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Iain Robertson – Train stations

Oh yes! Now here’s an exciting topic! There’s no reason why I should choose to post this today, no anniversary; no re-opening of a historic but recently refurbished station; beyond the fact that I’ve seen quite a few of them recently! Cheltenham, for instance, a monument to 1970s desecration of a classically-inspired facade (but at least it is not Gloucester….). Stonehouse station is too short to fit the London train on; whilst the station on Rannoch Moor stands in splendid isolation in the middle of peat bog in the Highlands of Scotland. So, I’ve seen a few, then, and they got me thinking. My thought was that these are fantastic monuments to a fascinating period in our history. You can’t claim that they are wholly unsung and you certainly can’t claim that they are wholly ‘heritage from below’ but there are elements of both of this about them. The next time you stand on a platform of one of our great mainline stations – I was stood on Temple Meads in Bristol just the other day – look around you (history is as much visual as it is literary and oral) and admire the wonderful architecture! Cast iron and glass, a fantastic combination that makes for beautiful design.

I was asked as well why Temple Meads is so spacious – a temple to Victorian engineering. The answer is simple. Here is the hub of Isambard Kingdom Brunel’s Great Western Railway. And the GWR ran on broad gauge – considerably wider (and therefore smoother) than standard gauge (look it up!!!). So stations had to be more spacious to accommodate the wider tracks. Interestingly for the local historians amongst you, one of the points where the broad gauge met with the standard gauge used by the other railway companies (pre-nationalisation – when was that?) was Gloucester! And because the two sets of lines were incompatible Gloucester had two stations! Both unfortunately were lost in the rationalisation and ‘modernisation’ of the 1970s and replaced by the workaday, tired municipal architecture we now have blotting the Gloucester landscape…..

And finally, Liverpool Street station, London. I was there the other day with a group of first years discussing modernist and postmodern architecture. And we decided that here is a thoroughly postmodern piece. Yes it looks old, but it stands in the heart of the Broadgate development (1980s) and the developers wanted to knock it down. Fortunately the heritage lobby managed to prevent them. But what we got instead was something of a pastiche… A refurbishment which replaced genuine (and historic) brick columns with a concrete inner and a layer of bricks stuck on the outside to give the impression of old. Likewise completely new cafes styled to look old. And genuinely old buildings taken down brick by brick, cleaned and rebuilt brick by brick. It is a hyperrealist fantasy. A Disneyland for London’s jaded commuters….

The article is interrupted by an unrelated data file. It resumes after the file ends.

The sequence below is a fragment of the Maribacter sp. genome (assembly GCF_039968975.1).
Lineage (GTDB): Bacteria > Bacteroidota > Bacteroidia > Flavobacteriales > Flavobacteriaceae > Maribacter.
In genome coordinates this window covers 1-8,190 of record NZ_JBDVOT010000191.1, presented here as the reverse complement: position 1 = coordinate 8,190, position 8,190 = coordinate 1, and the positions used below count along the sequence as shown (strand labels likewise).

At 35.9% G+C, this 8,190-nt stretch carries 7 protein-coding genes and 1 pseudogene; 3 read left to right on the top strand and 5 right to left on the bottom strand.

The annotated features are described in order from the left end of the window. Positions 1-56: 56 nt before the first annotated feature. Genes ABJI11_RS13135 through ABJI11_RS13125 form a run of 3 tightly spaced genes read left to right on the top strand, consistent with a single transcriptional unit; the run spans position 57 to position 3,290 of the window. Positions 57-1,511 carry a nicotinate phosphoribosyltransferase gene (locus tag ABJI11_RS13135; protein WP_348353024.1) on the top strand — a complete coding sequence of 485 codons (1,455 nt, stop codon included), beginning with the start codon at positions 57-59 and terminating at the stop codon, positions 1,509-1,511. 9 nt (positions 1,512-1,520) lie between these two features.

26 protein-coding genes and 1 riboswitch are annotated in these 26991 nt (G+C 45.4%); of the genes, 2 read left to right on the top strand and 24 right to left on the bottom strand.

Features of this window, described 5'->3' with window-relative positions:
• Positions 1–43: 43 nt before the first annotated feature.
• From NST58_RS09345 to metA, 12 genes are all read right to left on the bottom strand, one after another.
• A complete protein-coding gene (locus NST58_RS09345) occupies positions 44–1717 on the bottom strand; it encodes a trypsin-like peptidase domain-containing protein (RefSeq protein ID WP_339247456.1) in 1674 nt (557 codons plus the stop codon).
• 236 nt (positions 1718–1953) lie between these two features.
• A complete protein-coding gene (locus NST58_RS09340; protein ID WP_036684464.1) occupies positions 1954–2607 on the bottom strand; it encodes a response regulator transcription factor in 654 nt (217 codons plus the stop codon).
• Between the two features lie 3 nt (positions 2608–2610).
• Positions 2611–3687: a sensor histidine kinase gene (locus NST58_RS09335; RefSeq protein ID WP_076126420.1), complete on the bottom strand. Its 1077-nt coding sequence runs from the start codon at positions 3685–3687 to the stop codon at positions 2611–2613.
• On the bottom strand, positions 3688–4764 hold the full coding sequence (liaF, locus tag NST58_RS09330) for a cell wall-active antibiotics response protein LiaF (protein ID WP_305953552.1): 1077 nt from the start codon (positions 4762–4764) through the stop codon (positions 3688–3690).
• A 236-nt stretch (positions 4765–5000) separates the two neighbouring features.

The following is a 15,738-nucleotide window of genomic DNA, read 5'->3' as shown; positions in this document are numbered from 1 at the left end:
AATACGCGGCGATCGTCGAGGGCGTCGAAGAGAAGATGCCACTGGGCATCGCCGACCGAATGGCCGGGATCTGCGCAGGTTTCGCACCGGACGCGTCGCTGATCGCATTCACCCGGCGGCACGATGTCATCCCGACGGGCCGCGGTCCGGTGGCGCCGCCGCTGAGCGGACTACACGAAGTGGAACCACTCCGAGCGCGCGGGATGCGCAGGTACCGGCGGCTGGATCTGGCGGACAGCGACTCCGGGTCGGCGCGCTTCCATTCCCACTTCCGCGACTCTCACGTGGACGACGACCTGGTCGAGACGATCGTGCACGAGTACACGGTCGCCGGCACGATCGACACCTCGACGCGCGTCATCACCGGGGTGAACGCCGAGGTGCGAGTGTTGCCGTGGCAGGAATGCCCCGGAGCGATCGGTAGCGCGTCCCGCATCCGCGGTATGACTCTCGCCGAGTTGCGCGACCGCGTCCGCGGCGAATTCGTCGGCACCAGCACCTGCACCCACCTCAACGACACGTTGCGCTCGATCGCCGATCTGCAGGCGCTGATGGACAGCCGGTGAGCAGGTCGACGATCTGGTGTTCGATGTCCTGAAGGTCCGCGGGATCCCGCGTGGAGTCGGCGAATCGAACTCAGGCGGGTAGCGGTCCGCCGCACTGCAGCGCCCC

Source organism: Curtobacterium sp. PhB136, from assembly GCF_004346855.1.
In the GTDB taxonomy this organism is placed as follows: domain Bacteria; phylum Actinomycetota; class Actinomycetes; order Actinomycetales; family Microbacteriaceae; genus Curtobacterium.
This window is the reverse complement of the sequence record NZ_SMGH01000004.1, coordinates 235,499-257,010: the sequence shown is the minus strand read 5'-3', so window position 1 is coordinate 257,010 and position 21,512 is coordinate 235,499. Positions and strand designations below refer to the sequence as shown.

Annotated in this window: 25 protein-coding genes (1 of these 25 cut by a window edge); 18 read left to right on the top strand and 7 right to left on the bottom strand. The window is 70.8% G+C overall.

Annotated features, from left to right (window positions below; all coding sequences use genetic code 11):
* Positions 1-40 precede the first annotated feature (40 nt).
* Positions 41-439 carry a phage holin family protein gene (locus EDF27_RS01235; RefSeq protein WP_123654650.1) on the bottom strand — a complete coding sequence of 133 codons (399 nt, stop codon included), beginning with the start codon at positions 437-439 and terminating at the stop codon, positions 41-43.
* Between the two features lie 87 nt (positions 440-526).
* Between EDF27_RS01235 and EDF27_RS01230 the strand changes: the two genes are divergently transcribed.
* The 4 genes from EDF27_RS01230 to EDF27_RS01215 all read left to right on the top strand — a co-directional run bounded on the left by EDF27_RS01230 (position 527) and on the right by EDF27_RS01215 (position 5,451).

Chesney Smart says:

Technically, there were 2 nationalisations of the railways – 1923 saw the ‘Big Four’ Grouping and then in 1948 into British Rail.

Broad Gauge was inevitably a success for the Great Western Railway; its ‘Iron Duke’ class broad gauge engines repeatedly ran between Swindon and London Paddington at speeds averaging 60 mph, the high-speed network of the mid-nineteenth century. If the 1845 Royal Commission had not decided in favour of standard gauge, and thus forced the GWR to (slowly) downgrade its broad gauge lines from 7 ft 0 1⁄4 in to the standard gauge of 4 ft 8½ in., things might have been very different today! It is also a pity that no original broad gauge engines survived into preservation (the sole engine saved for preservation in 1884 was later scrapped in the 1906, an action which has been labelled as an act of heritage sabotage by many railway enthusiasts!). There is a replica, built in the 1980s, that is part of the National Railway Museum’s collection in York (though it was on loan in 2010 to the Gloucestershire-Warwickshire Railway, which its end terminus is based just by Cheltenham Racecourse!)

It was unbelievably complicated for trains arriving and departing from Gloucester! As well as the fact that there was broad gauge, standard gauge and mixed gauge lines to handle, the 3 initial railway companies based at Gloucester were eventually absorbed into the rival companies of the Midland Railway and the Great Western Railway. This meant that the station porters at Gloucester were ordered not to unload goods or carry passengers’ luggage if they were changing trains to ones being operated by the other railway company! Furthermore, due to the track layout, trains had to reverse into Gloucester, unless they were going through onto Newport and Cardiff (this reversing still happens today, though it is not a problem anymore with modern diesel and electric multiple-units, since they can be operated from both ends of the train).

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